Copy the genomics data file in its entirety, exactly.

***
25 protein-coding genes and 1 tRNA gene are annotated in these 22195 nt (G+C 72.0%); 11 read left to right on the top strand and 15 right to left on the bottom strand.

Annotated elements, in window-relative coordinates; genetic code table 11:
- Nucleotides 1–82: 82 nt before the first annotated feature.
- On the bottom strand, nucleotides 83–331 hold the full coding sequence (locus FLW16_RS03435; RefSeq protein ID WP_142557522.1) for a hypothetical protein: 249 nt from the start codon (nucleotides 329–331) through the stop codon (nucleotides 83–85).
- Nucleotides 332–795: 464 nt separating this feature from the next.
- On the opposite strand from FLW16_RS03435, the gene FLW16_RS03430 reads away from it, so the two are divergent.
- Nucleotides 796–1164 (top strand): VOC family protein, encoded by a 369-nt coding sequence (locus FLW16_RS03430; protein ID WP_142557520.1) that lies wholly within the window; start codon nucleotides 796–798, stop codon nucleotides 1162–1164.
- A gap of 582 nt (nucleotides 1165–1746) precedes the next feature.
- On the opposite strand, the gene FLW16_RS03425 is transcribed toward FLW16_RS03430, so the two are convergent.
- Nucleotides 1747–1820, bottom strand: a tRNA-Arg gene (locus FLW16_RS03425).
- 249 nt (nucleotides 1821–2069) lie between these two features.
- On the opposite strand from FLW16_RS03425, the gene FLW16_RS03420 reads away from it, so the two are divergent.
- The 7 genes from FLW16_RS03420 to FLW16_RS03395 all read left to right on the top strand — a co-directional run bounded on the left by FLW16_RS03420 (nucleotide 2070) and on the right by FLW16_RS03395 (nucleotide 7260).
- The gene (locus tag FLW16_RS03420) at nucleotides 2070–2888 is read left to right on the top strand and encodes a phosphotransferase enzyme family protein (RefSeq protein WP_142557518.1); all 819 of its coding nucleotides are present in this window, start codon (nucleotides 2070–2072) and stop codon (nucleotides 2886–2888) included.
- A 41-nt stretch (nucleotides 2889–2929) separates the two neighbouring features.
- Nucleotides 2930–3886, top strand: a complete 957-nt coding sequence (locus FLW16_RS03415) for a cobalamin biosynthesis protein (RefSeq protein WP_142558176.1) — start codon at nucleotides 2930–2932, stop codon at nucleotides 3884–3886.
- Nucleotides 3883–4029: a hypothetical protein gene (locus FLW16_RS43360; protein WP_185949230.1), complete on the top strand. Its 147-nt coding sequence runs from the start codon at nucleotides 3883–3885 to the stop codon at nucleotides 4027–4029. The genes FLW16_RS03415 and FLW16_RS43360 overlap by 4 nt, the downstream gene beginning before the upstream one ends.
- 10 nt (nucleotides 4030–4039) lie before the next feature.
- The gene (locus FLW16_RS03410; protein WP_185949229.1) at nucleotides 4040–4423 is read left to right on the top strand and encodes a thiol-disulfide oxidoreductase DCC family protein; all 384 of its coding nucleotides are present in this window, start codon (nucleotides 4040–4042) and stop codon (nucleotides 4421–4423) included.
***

25 protein-coding genes and 1 tRNA gene are annotated in these 22195 nt (G+C 72.0%); 11 read left to right on the top strand and 15 right to left on the bottom strand.

Annotated elements, in window-relative coordinates; genetic code table 11:
- Nucleotides 1–82: 82 nt before the first annotated feature.
- On the bottom strand, nucleotides 83–331 hold the full coding sequence (locus FLW16_RS03435; RefSeq protein ID WP_142557522.1) for a hypothetical protein: 249 nt from the start codon (nucleotides 329–331) through the stop codon (nucleotides 83–85).
- Nucleotides 332–795: 464 nt separating this feature from the next.
- On the opposite strand from FLW16_RS03435, the gene FLW16_RS03430 reads away from it, so the two are divergent.
- Nucleotides 796–1164 (top strand): VOC family protein, encoded by a 369-nt coding sequence (locus FLW16_RS03430; protein ID WP_142557520.1) that lies wholly within the window; start codon nucleotides 796–798, stop codon nucleotides 1162–1164.
- A gap of 582 nt (nucleotides 1165–1746) precedes the next feature.
- On the opposite strand, the gene FLW16_RS03425 is transcribed toward FLW16_RS03430, so the two are convergent.
- Nucleotides 1747–1820, bottom strand: a tRNA-Arg gene (locus FLW16_RS03425).
- 249 nt (nucleotides 1821–2069) lie between these two features.
- On the opposite strand from FLW16_RS03425, the gene FLW16_RS03420 reads away from it, so the two are divergent.
- The 7 genes from FLW16_RS03420 to FLW16_RS03395 all read left to right on the top strand — a co-directional run bounded on the left by FLW16_RS03420 (nucleotide 2070) and on the right by FLW16_RS03395 (nucleotide 7260).
- The gene (locus tag FLW16_RS03420) at nucleotides 2070–2888 is read left to right on the top strand and encodes a phosphotransferase enzyme family protein (RefSeq protein WP_142557518.1); all 819 of its coding nucleotides are present in this window, start codon (nucleotides 2070–2072) and stop codon (nucleotides 2886–2888) included.
- A 41-nt stretch (nucleotides 2889–2929) separates the two neighbouring features.
- Nucleotides 2930–3886, top strand: a complete 957-nt coding sequence (locus FLW16_RS03415) for a cobalamin biosynthesis protein (RefSeq protein WP_142558176.1) — start codon at nucleotides 2930–2932, stop codon at nucleotides 3884–3886.
- Nucleotides 3883–4029: a hypothetical protein gene (locus FLW16_RS43360; protein WP_185949230.1), complete on the top strand. Its 147-nt coding sequence runs from the start codon at nucleotides 3883–3885 to the stop codon at nucleotides 4027–4029. The genes FLW16_RS03415 and FLW16_RS43360 overlap by 4 nt, the downstream gene beginning before the upstream one ends.
- 10 nt (nucleotides 4030–4039) lie before the next feature.
- The gene (locus FLW16_RS03410; protein WP_185949229.1) at nucleotides 4040–4423 is read left to right on the top strand and encodes a thiol-disulfide oxidoreductase DCC family protein; all 384 of its coding nucleotides are present in this window, start codon (nucleotides 4040–4042) and stop codon (nucleotides 4421–4423) included.